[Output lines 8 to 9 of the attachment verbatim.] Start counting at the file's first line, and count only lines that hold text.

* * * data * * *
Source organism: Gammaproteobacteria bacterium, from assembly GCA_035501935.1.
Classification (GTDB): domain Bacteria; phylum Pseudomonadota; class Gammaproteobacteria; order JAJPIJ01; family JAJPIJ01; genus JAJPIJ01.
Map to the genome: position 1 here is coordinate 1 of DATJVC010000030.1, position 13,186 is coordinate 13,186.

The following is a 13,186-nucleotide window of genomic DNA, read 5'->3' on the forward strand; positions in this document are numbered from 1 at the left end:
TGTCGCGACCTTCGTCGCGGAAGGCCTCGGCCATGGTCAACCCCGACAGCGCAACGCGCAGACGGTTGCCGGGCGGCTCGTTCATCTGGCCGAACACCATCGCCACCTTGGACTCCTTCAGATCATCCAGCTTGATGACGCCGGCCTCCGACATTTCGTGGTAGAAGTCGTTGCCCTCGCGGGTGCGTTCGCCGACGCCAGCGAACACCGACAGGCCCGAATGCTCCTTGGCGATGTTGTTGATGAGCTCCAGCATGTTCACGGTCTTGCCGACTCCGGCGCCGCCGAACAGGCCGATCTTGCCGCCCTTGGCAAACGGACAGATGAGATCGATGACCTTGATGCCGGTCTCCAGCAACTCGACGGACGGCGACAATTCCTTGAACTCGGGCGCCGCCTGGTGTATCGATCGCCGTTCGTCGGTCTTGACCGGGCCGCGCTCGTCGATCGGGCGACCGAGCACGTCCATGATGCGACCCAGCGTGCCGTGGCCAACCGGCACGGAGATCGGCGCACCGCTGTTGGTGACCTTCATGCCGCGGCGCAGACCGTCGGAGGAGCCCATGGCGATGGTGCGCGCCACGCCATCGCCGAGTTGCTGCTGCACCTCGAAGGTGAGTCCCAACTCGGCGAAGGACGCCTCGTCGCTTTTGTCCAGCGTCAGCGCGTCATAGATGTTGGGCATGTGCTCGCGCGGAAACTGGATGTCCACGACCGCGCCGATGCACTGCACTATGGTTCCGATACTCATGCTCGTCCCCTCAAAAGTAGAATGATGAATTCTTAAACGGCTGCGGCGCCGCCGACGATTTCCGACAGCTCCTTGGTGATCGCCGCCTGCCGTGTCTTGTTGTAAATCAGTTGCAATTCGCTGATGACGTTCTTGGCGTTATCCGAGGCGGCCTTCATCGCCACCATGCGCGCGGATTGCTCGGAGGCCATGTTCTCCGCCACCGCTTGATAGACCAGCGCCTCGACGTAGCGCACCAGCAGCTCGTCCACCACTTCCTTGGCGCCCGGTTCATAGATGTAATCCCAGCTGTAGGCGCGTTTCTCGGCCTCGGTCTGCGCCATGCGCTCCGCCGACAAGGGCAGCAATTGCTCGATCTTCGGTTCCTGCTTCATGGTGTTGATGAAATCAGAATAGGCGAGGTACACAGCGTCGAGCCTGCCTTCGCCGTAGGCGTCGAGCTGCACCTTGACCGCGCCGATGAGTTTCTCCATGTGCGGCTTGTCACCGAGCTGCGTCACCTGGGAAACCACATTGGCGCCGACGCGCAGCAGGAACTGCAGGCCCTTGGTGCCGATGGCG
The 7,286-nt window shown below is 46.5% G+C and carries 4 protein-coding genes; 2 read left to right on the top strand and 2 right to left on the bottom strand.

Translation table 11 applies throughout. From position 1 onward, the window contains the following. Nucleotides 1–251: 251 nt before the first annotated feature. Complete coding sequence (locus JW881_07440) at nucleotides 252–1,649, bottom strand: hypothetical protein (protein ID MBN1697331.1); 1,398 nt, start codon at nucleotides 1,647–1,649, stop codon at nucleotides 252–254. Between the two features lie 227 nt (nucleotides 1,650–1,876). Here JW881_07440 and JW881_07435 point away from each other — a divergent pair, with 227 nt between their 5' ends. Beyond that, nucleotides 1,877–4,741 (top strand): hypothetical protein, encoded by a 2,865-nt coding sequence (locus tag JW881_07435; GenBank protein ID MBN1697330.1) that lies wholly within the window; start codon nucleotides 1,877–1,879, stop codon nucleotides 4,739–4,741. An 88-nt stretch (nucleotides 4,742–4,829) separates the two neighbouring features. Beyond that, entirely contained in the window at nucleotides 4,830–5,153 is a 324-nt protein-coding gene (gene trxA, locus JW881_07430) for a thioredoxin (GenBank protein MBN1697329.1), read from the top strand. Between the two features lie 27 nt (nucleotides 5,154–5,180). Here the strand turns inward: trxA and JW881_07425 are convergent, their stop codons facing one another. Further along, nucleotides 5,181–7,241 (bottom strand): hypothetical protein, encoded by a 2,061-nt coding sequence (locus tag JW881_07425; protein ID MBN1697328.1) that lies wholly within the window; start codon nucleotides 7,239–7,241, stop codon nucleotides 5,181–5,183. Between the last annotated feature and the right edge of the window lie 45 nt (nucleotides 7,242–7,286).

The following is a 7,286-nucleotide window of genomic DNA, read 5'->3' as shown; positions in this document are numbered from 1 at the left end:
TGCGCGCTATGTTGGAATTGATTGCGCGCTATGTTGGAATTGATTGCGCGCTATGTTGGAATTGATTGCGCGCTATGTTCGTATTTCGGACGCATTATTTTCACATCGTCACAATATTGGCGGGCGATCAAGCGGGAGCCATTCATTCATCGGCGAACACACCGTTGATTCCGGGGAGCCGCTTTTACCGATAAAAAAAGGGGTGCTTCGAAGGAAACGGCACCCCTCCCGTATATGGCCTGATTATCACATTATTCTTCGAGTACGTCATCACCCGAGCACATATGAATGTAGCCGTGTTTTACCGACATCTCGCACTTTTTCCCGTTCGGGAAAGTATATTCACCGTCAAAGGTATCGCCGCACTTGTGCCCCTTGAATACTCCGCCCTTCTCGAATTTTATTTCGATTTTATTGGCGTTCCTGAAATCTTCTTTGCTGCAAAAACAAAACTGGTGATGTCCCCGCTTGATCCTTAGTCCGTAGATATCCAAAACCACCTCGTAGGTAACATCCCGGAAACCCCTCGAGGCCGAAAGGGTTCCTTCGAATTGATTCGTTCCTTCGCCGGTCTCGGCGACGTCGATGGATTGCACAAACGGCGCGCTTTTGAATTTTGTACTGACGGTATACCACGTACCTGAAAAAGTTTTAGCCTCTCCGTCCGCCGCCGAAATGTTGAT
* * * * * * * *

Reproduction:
The following is a 7,286-nucleotide window of genomic DNA, read 5'->3' as shown; positions in this document are numbered from 1 at the left end:
TGCGCGCTATGTTGGAATTGATTGCGCGCTATGTTGGAATTGATTGCGCGCTATGTTGGAATTGATTGCGCGCTATGTTCGTATTTCGGACGCATTATTTTCACATCGTCACAATATTGGCGGGCGATCAAGCGGGAGCCATTCATTCATCGGCGAACACACCGTTGATTCCGGGGAGCCGCTTTTACCGATAAAAAAAGGGGTGCTTCGAAGGAAACGGCACCCCTCCCGTATATGGCCTGATTATCACATTATTCTTCGAGTACGTCATCACCCGAGCACATATGAATGTAGCCGTGTTTTACCGACATCTCGCACTTTTTCCCGTTCGGGAAAGTATATTCACCGTCAAAGGTATCGCCGCACTTGTGCCCCTTGAATACTCCGCCCTTCTCGAATTTTATTTCGATTTTATTGGCGTTCCTGAAATCTTCTTTGCTGCAAAAACAAAACTGGTGATGTCCCCGCTTGATCCTTAGTCCGTAGATATCCAAAACCACCTCGTAGGTAACATCCCGGAAACCCCTCGAGGCCGAAAGGGTTCCTTCGAATTGATTCGTTCCTTCGCCGGTCTCGGCGACGTCGATGGATTGCACAAACGGCGCGCTTTTGAATTTTGTACTGACGGTATACCACGTACCTGAAAAAGTTTTAGCCTCTCCGTCCGCCGCCGAAATGTTGAT